Rosenstein told Trump he’s not a target of investigation of his personal lawyer: Sources

Embattled Deputy Attorney General Rod Rosenstein told President Donald Trump a week ago that he is not a target of the investigation of his personal attorney, Michael Cohen, two sources close to Trump told ABC News.

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Rosenstein on his own brought up the probe of Cohen to the president during that meeting, sources said.

The Department of Justice declined to comment on the matter.

The president has repeatedly threatened both publicly and privately to fire Rosenstein, as he has also done with both Attorney General Jeff Sessions and special counsel Robert Mueller, who is leading the investigation into Russia’s interference in the 2016 presidential election and possible ties to Trump associates.

However, on Wednesday, Trump seemed to take a different tack, responding to a reporter’s question about the fate of the three officials by saying “they’re still here.”

“They’ve been saying I’m going to get rid of them for the last three months, four months, five months,” Trump said while in Florida. “And they’re still here. We want to get the investigation over with, done with, put it behind us. And we have to get back to business.”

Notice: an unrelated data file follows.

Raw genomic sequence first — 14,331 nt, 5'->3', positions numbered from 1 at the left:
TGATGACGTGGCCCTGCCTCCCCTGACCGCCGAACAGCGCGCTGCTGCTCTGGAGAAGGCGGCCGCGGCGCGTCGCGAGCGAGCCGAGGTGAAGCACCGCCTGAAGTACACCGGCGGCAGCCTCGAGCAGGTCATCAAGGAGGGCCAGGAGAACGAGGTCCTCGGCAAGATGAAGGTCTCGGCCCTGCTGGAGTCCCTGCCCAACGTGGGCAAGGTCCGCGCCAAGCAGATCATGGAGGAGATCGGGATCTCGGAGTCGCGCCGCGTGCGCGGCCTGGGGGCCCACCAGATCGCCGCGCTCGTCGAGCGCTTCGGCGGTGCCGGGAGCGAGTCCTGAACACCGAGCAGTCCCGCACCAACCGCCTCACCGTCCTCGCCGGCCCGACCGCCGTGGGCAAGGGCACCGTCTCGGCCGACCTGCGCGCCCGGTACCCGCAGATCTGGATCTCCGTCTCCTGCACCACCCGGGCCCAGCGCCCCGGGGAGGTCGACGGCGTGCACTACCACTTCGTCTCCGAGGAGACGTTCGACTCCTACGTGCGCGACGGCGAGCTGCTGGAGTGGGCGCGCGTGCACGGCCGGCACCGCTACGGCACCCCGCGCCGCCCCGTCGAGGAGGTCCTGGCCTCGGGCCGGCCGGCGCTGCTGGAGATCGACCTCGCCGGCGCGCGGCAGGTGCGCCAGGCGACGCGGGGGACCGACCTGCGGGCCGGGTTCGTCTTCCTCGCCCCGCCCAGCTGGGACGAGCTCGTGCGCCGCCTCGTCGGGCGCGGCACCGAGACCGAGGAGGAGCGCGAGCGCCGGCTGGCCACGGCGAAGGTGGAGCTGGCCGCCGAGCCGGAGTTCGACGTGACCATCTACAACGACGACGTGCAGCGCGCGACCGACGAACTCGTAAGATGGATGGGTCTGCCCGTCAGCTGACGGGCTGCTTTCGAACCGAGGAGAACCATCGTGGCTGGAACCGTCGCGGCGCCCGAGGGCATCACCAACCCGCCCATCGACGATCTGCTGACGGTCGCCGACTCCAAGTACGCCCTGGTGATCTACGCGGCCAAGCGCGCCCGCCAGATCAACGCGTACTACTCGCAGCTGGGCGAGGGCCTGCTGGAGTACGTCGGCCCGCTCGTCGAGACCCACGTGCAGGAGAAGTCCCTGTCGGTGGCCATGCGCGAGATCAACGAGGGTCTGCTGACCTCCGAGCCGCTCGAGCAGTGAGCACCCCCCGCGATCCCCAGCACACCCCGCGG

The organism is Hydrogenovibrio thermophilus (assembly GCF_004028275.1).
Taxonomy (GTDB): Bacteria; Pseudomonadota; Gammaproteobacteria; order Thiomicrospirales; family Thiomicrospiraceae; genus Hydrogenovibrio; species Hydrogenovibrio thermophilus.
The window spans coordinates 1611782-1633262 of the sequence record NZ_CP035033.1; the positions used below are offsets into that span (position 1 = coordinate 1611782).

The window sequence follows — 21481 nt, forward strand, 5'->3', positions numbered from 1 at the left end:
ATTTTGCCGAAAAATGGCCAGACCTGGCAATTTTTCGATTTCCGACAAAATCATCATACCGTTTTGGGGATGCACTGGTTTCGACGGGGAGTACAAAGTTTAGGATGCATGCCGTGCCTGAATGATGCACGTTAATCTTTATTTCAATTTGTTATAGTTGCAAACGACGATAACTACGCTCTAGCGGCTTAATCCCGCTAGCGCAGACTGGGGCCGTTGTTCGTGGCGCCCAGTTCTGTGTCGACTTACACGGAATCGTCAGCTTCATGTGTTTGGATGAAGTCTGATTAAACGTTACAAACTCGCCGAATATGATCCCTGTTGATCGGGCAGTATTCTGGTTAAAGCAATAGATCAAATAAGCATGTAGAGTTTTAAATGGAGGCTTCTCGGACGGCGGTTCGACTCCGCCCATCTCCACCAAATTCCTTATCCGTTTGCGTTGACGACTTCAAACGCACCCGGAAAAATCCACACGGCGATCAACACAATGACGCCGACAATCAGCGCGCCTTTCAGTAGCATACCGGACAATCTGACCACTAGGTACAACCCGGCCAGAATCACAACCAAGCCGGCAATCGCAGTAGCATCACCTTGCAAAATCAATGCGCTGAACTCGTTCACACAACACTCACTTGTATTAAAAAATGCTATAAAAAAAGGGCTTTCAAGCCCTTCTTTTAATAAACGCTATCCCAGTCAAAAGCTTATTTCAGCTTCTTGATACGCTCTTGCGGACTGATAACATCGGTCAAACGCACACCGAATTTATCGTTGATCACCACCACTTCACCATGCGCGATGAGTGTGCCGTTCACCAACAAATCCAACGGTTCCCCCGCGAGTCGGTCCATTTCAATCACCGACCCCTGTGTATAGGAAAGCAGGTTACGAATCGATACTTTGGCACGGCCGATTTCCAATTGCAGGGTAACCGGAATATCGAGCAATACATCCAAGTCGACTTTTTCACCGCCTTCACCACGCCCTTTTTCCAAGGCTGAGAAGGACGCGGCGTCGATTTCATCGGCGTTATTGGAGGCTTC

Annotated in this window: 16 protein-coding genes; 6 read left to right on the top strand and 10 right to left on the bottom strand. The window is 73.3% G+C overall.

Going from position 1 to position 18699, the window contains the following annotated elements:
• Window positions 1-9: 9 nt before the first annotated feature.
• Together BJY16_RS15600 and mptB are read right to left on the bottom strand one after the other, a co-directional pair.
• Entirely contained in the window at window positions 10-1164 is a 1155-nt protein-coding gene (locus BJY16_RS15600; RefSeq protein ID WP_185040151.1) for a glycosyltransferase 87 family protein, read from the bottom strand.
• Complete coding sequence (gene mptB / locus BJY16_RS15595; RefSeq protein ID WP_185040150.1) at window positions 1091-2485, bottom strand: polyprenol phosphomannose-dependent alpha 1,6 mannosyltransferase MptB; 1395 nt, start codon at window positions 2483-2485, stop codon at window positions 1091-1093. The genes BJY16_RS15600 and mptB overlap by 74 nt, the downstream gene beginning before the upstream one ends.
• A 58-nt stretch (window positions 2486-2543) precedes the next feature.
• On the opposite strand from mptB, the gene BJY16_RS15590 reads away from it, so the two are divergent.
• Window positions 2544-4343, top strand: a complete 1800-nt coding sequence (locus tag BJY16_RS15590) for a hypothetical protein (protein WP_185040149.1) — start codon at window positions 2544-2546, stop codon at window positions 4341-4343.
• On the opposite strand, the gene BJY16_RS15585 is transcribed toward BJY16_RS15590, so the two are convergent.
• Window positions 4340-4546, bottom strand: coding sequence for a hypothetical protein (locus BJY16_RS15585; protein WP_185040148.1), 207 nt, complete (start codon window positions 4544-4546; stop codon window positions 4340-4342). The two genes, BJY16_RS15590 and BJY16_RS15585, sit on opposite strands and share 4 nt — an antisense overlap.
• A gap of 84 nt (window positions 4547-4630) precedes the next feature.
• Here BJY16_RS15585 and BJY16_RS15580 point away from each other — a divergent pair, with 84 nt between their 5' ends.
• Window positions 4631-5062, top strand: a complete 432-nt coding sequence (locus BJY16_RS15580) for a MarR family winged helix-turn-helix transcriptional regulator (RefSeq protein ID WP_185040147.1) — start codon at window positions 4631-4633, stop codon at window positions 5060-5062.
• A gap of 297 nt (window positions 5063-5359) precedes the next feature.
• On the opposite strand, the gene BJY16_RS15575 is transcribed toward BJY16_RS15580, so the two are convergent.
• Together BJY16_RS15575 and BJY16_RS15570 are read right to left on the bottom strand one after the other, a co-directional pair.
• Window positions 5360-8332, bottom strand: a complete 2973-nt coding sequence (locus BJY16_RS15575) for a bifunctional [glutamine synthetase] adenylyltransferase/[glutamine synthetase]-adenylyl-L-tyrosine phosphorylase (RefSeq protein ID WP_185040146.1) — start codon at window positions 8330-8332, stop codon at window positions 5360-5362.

At the same time, as ABC News has reported, the president has been “less inclined” to sit down for an interview with Mueller since an FBI raid on Cohen’s home, office and hotel room on April 9, according to sources.

Trump’s legal team last met with Mueller’s office about a potential Trump interview on the same day as the Cohen raid.

Now with longtime Trump friend and surrogate Rudy Giuliani‘s joining the Trump legal team, he will be part of all negotiations with Mueller’s office going forward.

The former New York City mayor and federal prosecutor says his job is to help Mueller get “what he needs to wrap it up” and to “try to negotiate a way to get this over with.”

Giuliani’s joining comes after the Trump team searched for several weeks to fill a void left by the abrupt departure of the president’s lead attorney, John Dowd. Dowd quit in part because he felt the President was taking less of his advice, sources told ABC News.

ABC News’ Jack Date and Jordyn Phelps contributed to this report.